While the foregoing argument, taken as noted from the respondent's brief, settles the matter, we must answer a contention made by the People at oral argument. The People urge that since the diversion statutes were enacted after Penal Code section 1466, they must be deemed to have amended the latter statute with respect to appealability. We find no merit in the argument. In the first place, the order of diversion did not itself terminate the felony which was before Judge Garrott in his capacity as a magistrate. If the respondent does not perform satisfactorily on diversion, [84 Cal. App. 3d Supp. 7] does not benefit from the program or is convicted while on diversion of certain other offenses, the court is free to resume criminal proceedings. (Pen. Code, § 1000.3.) Thus, the felony remains.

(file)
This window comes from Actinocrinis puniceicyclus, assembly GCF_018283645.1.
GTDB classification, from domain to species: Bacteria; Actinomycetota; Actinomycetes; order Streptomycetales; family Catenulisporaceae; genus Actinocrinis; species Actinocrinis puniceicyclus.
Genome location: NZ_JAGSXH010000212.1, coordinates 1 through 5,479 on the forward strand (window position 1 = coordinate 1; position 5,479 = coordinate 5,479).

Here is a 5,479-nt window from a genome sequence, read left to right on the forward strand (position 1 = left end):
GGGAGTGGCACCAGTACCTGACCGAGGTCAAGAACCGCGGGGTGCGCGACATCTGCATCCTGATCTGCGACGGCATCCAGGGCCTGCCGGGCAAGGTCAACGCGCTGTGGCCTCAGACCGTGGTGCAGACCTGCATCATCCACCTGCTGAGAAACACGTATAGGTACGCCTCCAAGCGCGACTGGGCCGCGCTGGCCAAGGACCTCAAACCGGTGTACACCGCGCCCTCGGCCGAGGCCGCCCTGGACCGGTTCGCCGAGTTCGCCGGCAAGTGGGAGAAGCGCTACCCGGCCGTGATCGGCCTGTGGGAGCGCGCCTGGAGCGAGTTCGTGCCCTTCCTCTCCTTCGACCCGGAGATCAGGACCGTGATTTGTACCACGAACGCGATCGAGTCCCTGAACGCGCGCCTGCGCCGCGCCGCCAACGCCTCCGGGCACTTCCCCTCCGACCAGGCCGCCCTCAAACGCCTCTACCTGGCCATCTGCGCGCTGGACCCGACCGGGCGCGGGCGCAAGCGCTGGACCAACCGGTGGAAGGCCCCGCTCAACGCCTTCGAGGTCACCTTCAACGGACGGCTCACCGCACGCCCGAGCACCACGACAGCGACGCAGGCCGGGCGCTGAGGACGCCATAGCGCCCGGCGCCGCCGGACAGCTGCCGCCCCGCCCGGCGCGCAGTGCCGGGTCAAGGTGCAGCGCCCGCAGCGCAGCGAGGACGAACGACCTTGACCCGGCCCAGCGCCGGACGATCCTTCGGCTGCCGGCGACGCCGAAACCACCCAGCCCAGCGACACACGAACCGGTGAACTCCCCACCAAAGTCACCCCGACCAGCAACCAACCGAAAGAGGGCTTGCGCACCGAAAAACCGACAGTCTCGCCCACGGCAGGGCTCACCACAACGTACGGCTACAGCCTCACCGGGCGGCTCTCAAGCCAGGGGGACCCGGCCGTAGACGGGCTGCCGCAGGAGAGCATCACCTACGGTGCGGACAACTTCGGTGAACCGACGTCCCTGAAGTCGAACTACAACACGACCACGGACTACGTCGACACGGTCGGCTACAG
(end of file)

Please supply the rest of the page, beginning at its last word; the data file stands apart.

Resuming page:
[6] In the second place, the fact that the Legislature has not provided the People with an appeal may be taken simply as a reflection of the fact that "The Legislature has determined that except under certain limited circumstances the People shall have no right of appeal in criminal cases ...The restriction on the People's right to appeal is not merely a procedural limitation allocating appellate review between direct appeals and extraordinary writs but is a substantive limitation on a review of trial court determinations in criminal trials &elip¶ To permit the People to resort to an extraordinary writ to review where there is no right to appeal would be to give the People the very appeal which the Legislature has denied to them ..." (People v. Superior Court (Howard) (1968) 69 Cal. 2d 491, 497-498 [72 Cal. Rptr. 330, 446 P.2d 138]. People v. Drake (1977) 19 Cal. 3d 749 [139 Cal. Rptr. 720, 566 P.2d 622]. See People v. Superior Court (Levy) (1976) 18 Cal. 3d 248, 251 [133 Cal. Rptr. 624, 555 P.2d 633].)